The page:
Super Easy Win #2: Self-Service Password Reset
Not only will it free up your administrator time, but users will be able to reset their passwords without waiting for IT. Consider doing this at the same time as you implement Multi-factor Authentication (MFA). Now, this is an Azure AD Premium service, but the cost benefits are easy to justify.
- It will free up your helpdesk time
- There are nice tutorials online
- It’s easy to do a staged rollout
Quickfire Benefits of Centralised Identities
- You have one identity to manage
- You can apply Conditional Access policies
- There’s one sign-in log to check
- There are fewer support calls
- It’s a more convenient
- There’s only one ID to remember
- Users sign in once
Learn More About Enabling Your Remote Workforce Securely with our on-demand webinar: ‘Securely Accessing Corporate Resources Remotely’
WATCH NOW >>
The modern security perimeter now extends beyond your organization’s network to include user and device identity. You can utilize these identity signals as part of their access control decisions. Conditional Access is the tool used by Azure Active Directory to bring these identity signals together to make decisions and enforce organizational policies. Conditional Access is at the heart of the new identity-driven control plane. Conditional Access policies, at their simplest, are ‘if/then’ statements; if a user wants access to a resource they must complete an action.
There are a couple of ways to implement Conditional Access, one is called Security Defaults, and the other is through building your own Conditional Access policies.
What are Security Defaults?
These days, every Office 365 plan comes with the option to enable Security Defaults. This is a great win for smaller organizations as it’s easy to set up. Basically, you just need to turn on one switch. Once this has been switched on, it will set up recommended preconfigured settings.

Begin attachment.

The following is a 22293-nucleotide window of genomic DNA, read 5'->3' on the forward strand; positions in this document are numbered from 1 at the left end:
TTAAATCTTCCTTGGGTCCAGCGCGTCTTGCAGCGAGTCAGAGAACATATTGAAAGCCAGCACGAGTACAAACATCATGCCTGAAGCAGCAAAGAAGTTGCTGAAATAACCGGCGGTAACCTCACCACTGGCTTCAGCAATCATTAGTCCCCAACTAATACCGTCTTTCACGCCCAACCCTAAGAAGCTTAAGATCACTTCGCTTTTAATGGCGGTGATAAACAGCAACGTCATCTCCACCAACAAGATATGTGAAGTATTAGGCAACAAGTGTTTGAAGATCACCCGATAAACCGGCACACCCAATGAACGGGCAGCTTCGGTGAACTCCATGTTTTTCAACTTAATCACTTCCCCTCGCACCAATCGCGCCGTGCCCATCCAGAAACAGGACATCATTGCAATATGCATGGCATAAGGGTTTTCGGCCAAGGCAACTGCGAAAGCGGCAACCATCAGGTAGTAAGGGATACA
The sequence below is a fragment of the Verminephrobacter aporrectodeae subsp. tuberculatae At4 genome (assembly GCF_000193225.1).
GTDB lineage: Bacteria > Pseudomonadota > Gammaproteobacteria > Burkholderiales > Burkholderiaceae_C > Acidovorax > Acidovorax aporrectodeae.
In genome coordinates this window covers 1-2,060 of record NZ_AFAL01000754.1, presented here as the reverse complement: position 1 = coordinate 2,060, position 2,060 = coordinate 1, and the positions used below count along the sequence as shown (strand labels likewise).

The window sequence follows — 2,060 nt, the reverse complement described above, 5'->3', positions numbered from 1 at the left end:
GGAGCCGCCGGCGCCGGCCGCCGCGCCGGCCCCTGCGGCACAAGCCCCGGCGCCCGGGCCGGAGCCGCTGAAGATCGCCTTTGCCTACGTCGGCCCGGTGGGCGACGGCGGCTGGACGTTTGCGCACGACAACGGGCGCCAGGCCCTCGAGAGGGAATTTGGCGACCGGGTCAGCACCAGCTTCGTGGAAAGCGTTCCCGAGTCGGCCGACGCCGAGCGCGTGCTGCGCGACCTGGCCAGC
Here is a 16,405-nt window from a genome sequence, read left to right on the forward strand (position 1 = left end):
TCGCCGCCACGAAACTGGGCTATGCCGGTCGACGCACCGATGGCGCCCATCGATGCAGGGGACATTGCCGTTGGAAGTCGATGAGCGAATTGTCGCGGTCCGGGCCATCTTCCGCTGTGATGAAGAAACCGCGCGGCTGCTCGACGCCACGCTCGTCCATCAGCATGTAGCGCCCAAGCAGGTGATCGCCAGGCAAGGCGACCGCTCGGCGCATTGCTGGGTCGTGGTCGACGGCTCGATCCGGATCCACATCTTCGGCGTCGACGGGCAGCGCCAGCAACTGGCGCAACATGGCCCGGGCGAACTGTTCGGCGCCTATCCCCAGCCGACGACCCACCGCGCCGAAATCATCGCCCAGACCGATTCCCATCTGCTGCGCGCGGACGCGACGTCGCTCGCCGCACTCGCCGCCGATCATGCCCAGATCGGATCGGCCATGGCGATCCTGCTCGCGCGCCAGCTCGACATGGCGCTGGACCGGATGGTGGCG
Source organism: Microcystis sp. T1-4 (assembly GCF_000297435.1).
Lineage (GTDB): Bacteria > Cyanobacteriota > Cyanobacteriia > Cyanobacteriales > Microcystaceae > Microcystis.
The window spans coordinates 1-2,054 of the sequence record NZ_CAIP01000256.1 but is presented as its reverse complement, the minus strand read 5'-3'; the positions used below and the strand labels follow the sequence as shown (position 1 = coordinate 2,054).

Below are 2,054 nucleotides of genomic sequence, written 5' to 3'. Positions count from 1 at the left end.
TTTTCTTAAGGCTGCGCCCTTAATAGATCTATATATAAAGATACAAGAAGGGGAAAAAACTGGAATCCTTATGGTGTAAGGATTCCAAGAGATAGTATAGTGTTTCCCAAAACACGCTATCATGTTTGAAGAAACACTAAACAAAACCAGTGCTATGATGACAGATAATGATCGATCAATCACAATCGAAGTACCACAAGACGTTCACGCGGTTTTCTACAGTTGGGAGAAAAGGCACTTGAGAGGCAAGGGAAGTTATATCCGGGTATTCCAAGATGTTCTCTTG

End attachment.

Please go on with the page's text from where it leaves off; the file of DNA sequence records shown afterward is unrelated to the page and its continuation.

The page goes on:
So, when you switch on Security Defaults this is what will happen:
- It will require all IT admins to use MFA (Multi-factor Authentication)
- It will require all users to register for MFA
- Users will be challenged for MFA whenever necessary
- It will disable legacy authentication, which you can’t do with MFA
When you enable secure defaults, all users must now register for multi-factor authentication. So it’s important to do a bit of planning and communicating. The cool thing is the process of signing in after enabling Security Defaults will actually walk the users through registering for multi-factor authentication using the Microsoft authenticator app.
Users will have 14 days to complete the process, so they will have plenty of time. The 14-day countdown is tied to each user, not when you enable secure defaults. The 14-day countdown begins the first time a user signs on after you enable Security Defaults.
If I Block Legacy Authentication Will It Break My Existing Applications?
Yes, it could break your existing applications because up until Outlook 2013 they didn’t support legacy authentication. You’ve got to make sure you have Outlook 2013 or newer, and it’s the same for iOS, you want that iOS to be version 13 or higher. For Android, and even for iOS, the recommended app for looking at your email is the Outlook Mobile App.
Is There A Way to Test Conditional Access Policies?
As an IT/ security administrator, the last thing you want to do is lock users out, so in the Conditional Access Portal there’s something called the ‘what-if tool’ so you can build your Conditional Access policy and see what happens to a particular user and how it affects their access.
What Should Be Considered When Using Security Defaults?
- The users will only be able to use the authenticator app for MFA
- The authenticator app works Really well and it’s easy to use but some organizations that will be an issue as they need to use other second-factor methods
- If you have requirements for custom Conditional Access policies, you will have to leave secure defaults off and build your own set of Conditional Access policies.
Because Security Defaults will block authentication against the old protocols. You will need to do a little planning again, you wanna make sure your users are using current apps like Outlook from the Office 365 subscriptions.